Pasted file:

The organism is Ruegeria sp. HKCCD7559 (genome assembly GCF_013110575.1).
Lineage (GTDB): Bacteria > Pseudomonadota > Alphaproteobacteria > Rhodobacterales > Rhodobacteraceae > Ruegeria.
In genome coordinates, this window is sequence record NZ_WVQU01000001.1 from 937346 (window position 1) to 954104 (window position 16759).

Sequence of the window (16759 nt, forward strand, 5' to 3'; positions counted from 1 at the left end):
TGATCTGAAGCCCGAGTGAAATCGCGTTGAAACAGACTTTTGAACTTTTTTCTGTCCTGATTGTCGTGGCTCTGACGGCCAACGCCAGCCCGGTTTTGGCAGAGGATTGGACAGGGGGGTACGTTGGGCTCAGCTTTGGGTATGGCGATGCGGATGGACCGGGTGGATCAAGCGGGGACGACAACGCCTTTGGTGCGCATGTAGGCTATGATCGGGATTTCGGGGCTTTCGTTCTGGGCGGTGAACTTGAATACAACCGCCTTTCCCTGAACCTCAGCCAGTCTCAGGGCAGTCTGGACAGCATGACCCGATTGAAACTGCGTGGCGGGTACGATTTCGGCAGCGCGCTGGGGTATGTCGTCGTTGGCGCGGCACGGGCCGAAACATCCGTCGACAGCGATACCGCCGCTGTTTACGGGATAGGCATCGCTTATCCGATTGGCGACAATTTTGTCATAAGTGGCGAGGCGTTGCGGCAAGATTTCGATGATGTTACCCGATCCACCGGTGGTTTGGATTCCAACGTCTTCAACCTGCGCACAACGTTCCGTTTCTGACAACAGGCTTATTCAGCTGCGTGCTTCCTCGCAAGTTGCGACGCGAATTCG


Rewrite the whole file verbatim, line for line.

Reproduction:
The organism is Ruegeria sp. HKCCD7559 (genome assembly GCF_013110575.1).
Lineage (GTDB): Bacteria > Pseudomonadota > Alphaproteobacteria > Rhodobacterales > Rhodobacteraceae > Ruegeria.
In genome coordinates, this window is sequence record NZ_WVQU01000001.1 from 937346 (window position 1) to 954104 (window position 16759).

Sequence of the window (16759 nt, forward strand, 5' to 3'; positions counted from 1 at the left end):
TGATCTGAAGCCCGAGTGAAATCGCGTTGAAACAGACTTTTGAACTTTTTTCTGTCCTGATTGTCGTGGCTCTGACGGCCAACGCCAGCCCGGTTTTGGCAGAGGATTGGACAGGGGGGTACGTTGGGCTCAGCTTTGGGTATGGCGATGCGGATGGACCGGGTGGATCAAGCGGGGACGACAACGCCTTTGGTGCGCATGTAGGCTATGATCGGGATTTCGGGGCTTTCGTTCTGGGCGGTGAACTTGAATACAACCGCCTTTCCCTGAACCTCAGCCAGTCTCAGGGCAGTCTGGACAGCATGACCCGATTGAAACTGCGTGGCGGGTACGATTTCGGCAGCGCGCTGGGGTATGTCGTCGTTGGCGCGGCACGGGCCGAAACATCCGTCGACAGCGATACCGCCGCTGTTTACGGGATAGGCATCGCTTATCCGATTGGCGACAATTTTGTCATAAGTGGCGAGGCGTTGCGGCAAGATTTCGATGATGTTACCCGATCCACCGGTGGTTTGGATTCCAACGTCTTCAACCTGCGCACAACGTTCCGTTTCTGACAACAGGCTTATTCAGCTGCGTGCTTCCTCGCAAGTTGCGACGCGAATTCG